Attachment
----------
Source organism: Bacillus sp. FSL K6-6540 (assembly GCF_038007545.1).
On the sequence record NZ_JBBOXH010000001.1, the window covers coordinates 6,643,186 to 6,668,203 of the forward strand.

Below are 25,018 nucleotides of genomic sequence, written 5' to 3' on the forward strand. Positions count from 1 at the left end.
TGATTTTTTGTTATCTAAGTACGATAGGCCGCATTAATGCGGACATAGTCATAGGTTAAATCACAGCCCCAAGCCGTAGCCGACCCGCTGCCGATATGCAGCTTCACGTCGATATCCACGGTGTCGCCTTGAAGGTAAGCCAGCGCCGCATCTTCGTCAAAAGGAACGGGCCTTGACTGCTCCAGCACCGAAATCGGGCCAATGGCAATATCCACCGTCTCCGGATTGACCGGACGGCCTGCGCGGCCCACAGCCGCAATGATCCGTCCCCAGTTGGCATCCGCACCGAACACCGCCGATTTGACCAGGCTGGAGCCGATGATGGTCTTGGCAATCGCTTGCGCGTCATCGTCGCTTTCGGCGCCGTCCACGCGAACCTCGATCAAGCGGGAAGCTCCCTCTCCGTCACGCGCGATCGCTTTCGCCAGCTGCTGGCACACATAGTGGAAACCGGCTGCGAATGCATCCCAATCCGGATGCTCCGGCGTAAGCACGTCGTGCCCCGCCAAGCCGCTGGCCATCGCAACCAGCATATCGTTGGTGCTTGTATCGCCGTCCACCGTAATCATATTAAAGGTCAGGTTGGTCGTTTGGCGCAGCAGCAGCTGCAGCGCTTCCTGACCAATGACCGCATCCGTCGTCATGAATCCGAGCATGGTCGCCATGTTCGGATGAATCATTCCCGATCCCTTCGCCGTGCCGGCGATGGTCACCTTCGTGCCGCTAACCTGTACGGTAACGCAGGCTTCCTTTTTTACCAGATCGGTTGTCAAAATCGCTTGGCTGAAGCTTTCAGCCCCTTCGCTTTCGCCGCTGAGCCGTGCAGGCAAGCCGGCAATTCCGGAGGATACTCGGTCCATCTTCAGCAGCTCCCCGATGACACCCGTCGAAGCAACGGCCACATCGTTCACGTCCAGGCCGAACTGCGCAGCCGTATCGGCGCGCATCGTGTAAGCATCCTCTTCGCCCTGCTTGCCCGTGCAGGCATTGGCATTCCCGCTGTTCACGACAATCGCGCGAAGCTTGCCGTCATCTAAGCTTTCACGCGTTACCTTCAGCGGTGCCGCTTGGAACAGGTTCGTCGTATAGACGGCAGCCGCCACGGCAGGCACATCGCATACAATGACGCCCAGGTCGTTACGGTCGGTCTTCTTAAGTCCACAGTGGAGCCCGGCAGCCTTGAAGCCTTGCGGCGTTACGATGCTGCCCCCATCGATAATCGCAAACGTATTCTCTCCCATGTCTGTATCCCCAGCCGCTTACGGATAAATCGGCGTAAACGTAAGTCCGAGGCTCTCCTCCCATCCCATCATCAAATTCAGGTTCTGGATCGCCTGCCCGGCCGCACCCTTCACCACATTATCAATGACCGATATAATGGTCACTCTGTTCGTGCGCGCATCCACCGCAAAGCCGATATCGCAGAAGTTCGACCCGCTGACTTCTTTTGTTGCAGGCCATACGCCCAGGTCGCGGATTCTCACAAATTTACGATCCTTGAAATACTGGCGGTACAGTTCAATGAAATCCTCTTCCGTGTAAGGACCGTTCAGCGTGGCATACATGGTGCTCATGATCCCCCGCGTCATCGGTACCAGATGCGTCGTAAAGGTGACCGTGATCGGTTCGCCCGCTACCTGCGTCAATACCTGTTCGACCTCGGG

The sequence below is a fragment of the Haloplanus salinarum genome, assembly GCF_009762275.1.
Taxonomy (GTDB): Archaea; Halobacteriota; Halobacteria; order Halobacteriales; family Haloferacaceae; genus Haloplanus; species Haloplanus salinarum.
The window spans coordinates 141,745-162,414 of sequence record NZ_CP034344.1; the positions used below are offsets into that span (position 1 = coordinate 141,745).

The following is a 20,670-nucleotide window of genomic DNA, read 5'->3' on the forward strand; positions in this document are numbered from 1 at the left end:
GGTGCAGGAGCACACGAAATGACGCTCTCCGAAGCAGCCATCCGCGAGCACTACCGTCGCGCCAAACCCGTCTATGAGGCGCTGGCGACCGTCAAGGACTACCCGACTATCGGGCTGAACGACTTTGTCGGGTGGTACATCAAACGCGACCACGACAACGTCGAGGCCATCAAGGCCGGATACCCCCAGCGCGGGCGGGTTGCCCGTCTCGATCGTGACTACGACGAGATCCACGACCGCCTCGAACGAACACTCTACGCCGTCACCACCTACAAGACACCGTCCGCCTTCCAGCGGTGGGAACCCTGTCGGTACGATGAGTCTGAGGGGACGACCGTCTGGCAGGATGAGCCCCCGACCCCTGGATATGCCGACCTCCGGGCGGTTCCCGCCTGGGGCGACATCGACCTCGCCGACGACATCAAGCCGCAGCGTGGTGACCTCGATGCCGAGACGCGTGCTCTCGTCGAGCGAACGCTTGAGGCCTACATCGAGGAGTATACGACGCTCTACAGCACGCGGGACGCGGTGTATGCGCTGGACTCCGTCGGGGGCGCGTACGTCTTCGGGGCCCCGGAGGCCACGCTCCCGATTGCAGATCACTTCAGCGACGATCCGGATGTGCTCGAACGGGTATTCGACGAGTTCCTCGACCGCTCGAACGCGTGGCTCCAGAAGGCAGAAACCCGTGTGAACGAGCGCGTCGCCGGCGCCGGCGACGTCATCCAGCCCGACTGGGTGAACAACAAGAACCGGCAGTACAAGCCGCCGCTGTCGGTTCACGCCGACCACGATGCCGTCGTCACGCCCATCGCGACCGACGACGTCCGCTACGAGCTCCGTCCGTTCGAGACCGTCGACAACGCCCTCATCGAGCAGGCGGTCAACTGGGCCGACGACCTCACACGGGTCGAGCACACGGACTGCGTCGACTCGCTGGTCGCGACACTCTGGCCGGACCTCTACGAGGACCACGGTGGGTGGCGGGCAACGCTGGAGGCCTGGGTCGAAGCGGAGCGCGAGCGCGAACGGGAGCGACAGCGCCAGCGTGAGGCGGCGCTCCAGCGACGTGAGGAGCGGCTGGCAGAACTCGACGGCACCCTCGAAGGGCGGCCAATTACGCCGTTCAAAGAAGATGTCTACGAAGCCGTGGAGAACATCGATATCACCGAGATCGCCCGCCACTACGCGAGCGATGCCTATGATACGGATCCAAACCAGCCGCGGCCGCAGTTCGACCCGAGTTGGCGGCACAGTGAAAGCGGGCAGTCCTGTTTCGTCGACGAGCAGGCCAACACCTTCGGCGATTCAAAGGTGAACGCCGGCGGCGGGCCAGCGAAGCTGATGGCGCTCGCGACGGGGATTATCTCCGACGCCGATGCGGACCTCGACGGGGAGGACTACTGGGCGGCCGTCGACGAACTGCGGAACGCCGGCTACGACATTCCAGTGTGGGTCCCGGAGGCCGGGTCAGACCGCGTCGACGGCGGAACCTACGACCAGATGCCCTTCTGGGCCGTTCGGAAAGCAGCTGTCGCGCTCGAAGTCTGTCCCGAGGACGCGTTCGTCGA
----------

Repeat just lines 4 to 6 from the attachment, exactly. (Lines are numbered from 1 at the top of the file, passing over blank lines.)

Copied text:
TGATTTTTTGTTATCTAAGTACGATAGGCCGCATTAATGCGGACATAGTCATAGGTTAAATCACAGCCCCAAGCCGTAGCCGACCCGCTGCCGATATGCAGCTTCACGTCGATATCCACGGTGTCGCCTTGAAGGTAAGCCAGCGCCGCATCTTCGTCAAAAGGAACGGGCCTTGACTGCTCCAGCACCGAAATCGGGCCAATGGCAATATCCACCGTCTCCGGATTGACCGGACGGCCTGCGCGGCCCACAGCCGCAATGATCCGTCCCCAGTTGGCATCCGCACCGAACACCGCCGATTTGACCAGGCTGGAGCCGATGATGGTCTTGGCAATCGCTTGCGCGTCATCGTCGCTTTCGGCGCCGTCCACGCGAACCTCGATCAAGCGGGAAGCTCCCTCTCCGTCACGCGCGATCGCTTTCGCCAGCTGCTGGCACACATAGTGGAAACCGGCTGCGAATGCATCCCAATCCGGATGCTCCGGCGTAAGCACGTCGTGCCCCGCCAAGCCGCTGGCCATCGCAACCAGCATATCGTTGGTGCTTGTATCGCCGTCCACCGTAATCATATTAAAGGTCAGGTTGGTCGTTTGGCGCAGCAGCAGCTGCAGCGCTTCCTGACCAATGACCGCATCCGTCGTCATGAATCCGAGCATGGTCGCCATGTTCGGATGAATCATTCCCGATCCCTTCGCCGTGCCGGCGATGGTCACCTTCGTGCCGCTAACCTGTACGGTAACGCAGGCTTCCTTTTTTACCAGATCGGTTGTCAAAATCGCTTGGCTGAAGCTTTCAGCCCCTTCGCTTTCGCCGCTGAGCCGTGCAGGCAAGCCGGCAATTCCGGAGGATACTCGGTCCATCTTCAGCAGCTCCCCGATGACACCCGTCGAAGCAACGGCCACATCGTTCACGTCCAGGCCGAACTGCGCAGCCGTATCGGCGCGCATCGTGTAAGCATCCTCTTCGCCCTGCTTGCCCGTGCAGGCATTGGCATTCCCGCTGTTCACGACAATCGCGCGAAGCTTGCCGTCATCTAAGCTTTCACGCGTTACCTTCAGCGGTGCCGCTTGGAACAGGTTCGTCGTATAGACGGCAGCCGCCACGGCAGGCACATCGCATACAATGACGCCCAGGTCGTTACGGTCGGTCTTCTTAAGTCCACAGTGGAGCCCGGCAGCCTTGAAGCCTTGCGGCGTTACGATGCTGCCCCCATCGATAATCGCAAACGTATTCTCTCCCATGTCTGTATCCCCAGCCGCTTACGGATAAATCGGCGTAAACGTAAGTCCGAGGCTCTCCTCCCATCCCATCATCAAATTCAGGTTCTGGATCGCCTGCCCGGCCGCACCCTTCACCACATTATCAATGACCGATATAATGGTCACTCTGTTCGTGCGCGCATCCACCGCAAAGCCGATATCGCAGAAGTTCGACCCGCTGACTTCTTTTGTTGCAGGCCATACGCCCAGGTCGCGGATTCTCACAAATTTACGATCCTTGAAATACTGGCGGTACAGTTCAATGAAATCCTCTTCCGTGTAAGGACCGTTCAGCGTGGCATACATGGTGCTCATGATCCCCCGCGTCATCGGTACCAGATGCGTCGTAAAGGTGACCGTGATCGGTTCGCCCGCTACCTGCGTCAATACCTGTTCGACCTCGGG

The sequence below is a fragment of the Haloplanus salinarum genome, assembly GCF_009762275.1.
Taxonomy (GTDB): Archaea; Halobacteriota; Halobacteria; order Halobacteriales; family Haloferacaceae; genus Haloplanus; species Haloplanus salinarum.